Fir VxV ($999): The VxV offers a hybrid driver setup with spoutless BA drivers and the dynamic driver is coupled to the housing for deeper extension. Tuning-wise wise it is also in the same ballpark as the MACH 80 but has a more present sub and deep bass with a bit more midrange to compensate. Its treble is slightly smoother but also better extended with more upper-treble presence. Bass is punchier and more present on the VxV. There’s a lot more rumble and slam due to the DD and a thicker, more textured note presentation overall. The MACH 80 is cleaner and more neutral with a lighter sub-bass impact. It has quicker decay lacking the same texture but presenting higher detail retrieval and responsiveness. The midrange on both is quite clean and clearly expressed with a denser upper-midrange character.

The VxV comes across as a step warmer and a touch more laid-back while the MACH 80 has slightly higher transparency, and clarity and is a bit more articulate. This means the MACH 80 sounds notably more defined and separated while the VxV is more relaxed and structured. The treble is interesting being more present on the MACH 80 but more technical on the VxV. The VxV sounds more linear and has slightly more texture and note body. It also has a cleaner transient response and extends better, delivering greater sparkle and headroom. The MACH 80 has a crisper sound but doesn’t pick up the same fine nuances overall. The VxV has a larger stage with better distance portrayal while the MACH 80 offers slightly better layering.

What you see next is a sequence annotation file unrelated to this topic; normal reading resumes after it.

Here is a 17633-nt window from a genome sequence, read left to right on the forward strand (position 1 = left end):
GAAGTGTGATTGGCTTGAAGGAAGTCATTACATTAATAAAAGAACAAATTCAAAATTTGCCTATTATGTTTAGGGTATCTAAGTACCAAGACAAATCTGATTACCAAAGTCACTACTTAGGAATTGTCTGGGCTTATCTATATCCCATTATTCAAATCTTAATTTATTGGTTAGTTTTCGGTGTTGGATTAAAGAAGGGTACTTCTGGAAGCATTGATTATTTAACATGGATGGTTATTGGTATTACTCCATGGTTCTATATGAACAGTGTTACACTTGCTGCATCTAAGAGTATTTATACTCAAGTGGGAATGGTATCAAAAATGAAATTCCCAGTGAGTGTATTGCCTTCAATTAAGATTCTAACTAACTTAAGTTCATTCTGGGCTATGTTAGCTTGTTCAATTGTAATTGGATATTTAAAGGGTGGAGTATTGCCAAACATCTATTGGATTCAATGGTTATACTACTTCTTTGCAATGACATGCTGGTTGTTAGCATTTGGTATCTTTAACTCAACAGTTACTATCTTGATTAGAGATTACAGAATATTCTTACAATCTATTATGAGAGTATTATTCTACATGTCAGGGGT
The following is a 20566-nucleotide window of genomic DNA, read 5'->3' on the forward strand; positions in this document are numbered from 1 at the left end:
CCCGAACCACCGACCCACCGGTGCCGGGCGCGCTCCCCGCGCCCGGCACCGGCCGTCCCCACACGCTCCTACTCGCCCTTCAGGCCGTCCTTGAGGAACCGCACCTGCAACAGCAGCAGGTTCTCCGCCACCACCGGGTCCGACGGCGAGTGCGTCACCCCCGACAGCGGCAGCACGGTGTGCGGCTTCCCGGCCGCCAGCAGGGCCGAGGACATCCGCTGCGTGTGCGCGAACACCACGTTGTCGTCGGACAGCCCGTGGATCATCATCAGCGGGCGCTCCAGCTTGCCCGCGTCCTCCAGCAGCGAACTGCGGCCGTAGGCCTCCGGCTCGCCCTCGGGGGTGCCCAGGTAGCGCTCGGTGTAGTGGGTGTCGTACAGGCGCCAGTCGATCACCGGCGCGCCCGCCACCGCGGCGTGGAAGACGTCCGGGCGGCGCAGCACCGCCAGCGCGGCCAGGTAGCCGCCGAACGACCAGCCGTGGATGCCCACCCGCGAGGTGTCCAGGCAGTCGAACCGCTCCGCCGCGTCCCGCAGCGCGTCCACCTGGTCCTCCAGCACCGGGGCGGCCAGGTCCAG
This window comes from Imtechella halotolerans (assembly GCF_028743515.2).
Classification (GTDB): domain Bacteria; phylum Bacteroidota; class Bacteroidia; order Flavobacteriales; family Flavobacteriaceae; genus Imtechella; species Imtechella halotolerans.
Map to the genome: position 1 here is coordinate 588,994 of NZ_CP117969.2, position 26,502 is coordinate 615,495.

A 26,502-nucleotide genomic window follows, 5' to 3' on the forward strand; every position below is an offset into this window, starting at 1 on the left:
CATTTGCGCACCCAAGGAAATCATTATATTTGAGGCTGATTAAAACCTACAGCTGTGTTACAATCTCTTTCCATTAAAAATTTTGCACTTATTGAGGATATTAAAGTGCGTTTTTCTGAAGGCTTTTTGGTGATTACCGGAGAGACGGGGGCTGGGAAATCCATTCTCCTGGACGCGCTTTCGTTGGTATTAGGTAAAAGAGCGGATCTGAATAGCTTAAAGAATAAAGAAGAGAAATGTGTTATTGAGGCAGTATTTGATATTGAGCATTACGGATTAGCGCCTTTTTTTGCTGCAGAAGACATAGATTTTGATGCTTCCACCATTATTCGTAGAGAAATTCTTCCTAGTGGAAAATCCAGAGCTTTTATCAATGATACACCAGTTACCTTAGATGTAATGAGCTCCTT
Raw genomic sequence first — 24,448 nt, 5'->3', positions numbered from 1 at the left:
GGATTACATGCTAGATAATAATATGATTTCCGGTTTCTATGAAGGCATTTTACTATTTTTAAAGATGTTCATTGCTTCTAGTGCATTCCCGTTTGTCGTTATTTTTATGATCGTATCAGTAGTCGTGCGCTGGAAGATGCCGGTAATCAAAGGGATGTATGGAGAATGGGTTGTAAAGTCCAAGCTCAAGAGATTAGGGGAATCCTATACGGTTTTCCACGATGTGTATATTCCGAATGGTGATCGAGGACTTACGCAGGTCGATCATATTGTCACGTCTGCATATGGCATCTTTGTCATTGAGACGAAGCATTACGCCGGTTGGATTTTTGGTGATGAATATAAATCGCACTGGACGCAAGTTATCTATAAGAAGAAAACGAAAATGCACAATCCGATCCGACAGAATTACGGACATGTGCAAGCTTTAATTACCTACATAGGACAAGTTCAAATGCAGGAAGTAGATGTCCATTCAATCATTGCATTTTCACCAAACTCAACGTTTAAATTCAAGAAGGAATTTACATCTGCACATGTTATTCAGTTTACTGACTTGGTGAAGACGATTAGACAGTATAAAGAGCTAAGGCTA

Verdict –

The MACH 80 was a nice trip down memory lane for me and a reminder of how far the industry has come in just a few years. Clear inspiration can be seen from Westone’s acquisition by Lucid Audio and this is almost entirely for the better. In reference to Etymotic’s designs, I find that a lot of the appeal actually comes from the lack of bass as this frees up space in the presentation and permits greater separation for the rest of the sound. However, the foil to this excellent separation and transparency is the uncomfortable fit and limited imaging. The MACH 80 offers more richness in the mid-bass and less intensity in the upper midrange whilst retaining similar qualities. At the same time, it offers superior resolution and staging. Still, high-end IEMs from other brands have come very far in recent years. As a result, the unique tonal balance stands out as the selling point of this IEM rather than its technical feats. As with Etymotic’s EVO, I do enjoy the balance on display, even more so here. Though lacking the pizzaz of competitors, the MACH 80 masterfully combines a diffuse-field neutral-inspired tuning with all-day listenability and comfort making it an appealing all-around package.

The MACH 80 is available from Westone Audio (International) for $1599 USD at the time of writing. I am not affiliated with Westone Audio and receive no earnings from purchases made through these links.

Track List – 

Billie Eilish – dont smile at me

Bob Seger – Night Moves

Courtney Barnett – Rae Street

Cream – Wheels of Fire

Dire Straits – Communique

Dirty Loops – Next To You

Eagles – Hotel California

Elton John – Honky Chateau

Fleetwood Mac – Rumours

H.E.R – I Used To Know Her

Jasen – BYE

John Mayer – Continuum

Kanye West – Ye

Missy Higgins – The Sound of White

Radiohead – OK Computer

TALA – ain’t leavin` without you

The Beatles – Abbey Road

The weeknd – After Hours

Vampire Weekend – Father of the Bride



Picture of Ryan Soo

Ryan Soo

Avid writer, passionate photographer and sleep-deprived medical student, Ryan has an ongoing desire to bring quality products to the regular reader.